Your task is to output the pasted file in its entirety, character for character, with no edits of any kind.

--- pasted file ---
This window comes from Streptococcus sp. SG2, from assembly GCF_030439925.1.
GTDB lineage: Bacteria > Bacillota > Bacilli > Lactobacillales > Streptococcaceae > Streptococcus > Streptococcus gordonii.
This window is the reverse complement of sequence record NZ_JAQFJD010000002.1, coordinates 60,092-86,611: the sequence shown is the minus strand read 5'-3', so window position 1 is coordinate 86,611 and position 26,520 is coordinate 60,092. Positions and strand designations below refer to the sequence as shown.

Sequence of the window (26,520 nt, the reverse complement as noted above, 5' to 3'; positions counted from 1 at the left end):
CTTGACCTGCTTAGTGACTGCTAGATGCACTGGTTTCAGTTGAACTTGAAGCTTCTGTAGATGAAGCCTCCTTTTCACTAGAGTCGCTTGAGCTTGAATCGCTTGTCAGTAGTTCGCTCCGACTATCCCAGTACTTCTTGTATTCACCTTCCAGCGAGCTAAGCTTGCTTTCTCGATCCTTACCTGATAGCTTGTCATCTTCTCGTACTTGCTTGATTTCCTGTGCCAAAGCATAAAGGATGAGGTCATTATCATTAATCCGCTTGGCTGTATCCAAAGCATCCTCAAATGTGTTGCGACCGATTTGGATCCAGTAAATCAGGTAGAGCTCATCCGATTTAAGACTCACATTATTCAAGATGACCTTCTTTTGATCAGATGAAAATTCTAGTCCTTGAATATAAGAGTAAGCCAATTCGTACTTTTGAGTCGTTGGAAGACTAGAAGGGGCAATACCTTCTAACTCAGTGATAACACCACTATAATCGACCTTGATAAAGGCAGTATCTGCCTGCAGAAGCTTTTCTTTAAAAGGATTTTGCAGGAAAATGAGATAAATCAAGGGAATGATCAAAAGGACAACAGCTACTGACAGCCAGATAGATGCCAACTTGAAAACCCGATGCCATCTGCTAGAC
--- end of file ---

This window comes from Streptococcus sp. SG2, from assembly GCF_030439925.1.
GTDB lineage: Bacteria > Bacillota > Bacilli > Lactobacillales > Streptococcaceae > Streptococcus > Streptococcus gordonii.
This window is the reverse complement of sequence record NZ_JAQFJD010000002.1, coordinates 60,092-86,611: the sequence shown is the minus strand read 5'-3', so window position 1 is coordinate 86,611 and position 26,520 is coordinate 60,092. Positions and strand designations below refer to the sequence as shown.

Sequence of the window (26,520 nt, the reverse complement as noted above, 5' to 3'; positions counted from 1 at the left end):
CTTGACCTGCTTAGTGACTGCTAGATGCACTGGTTTCAGTTGAACTTGAAGCTTCTGTAGATGAAGCCTCCTTTTCACTAGAGTCGCTTGAGCTTGAATCGCTTGTCAGTAGTTCGCTCCGACTATCCCAGTACTTCTTGTATTCACCTTCCAGCGAGCTAAGCTTGCTTTCTCGATCCTTACCTGATAGCTTGTCATCTTCTCGTACTTGCTTGATTTCCTGTGCCAAAGCATAAAGGATGAGGTCATTATCATTAATCCGCTTGGCTGTATCCAAAGCATCCTCAAATGTGTTGCGACCGATTTGGATCCAGTAAATCAGGTAGAGCTCATCCGATTTAAGACTCACATTATTCAAGATGACCTTCTTTTGATCAGATGAAAATTCTAGTCCTTGAATATAAGAGTAAGCCAATTCGTACTTTTGAGTCGTTGGAAGACTAGAAGGGGCAATACCTTCTAACTCAGTGATAACACCACTATAATCGACCTTGATAAAGGCAGTATCTGCCTGCAGAAGCTTTTCTTTAAAAGGATTTTGCAGGAAAATGAGATAAATCAAGGGAATGATCAAAAGGACAACAGCTACTGACAGCCAGATAGATGCCAACTTGAAAACCCGATGCCATCTGCTAGAC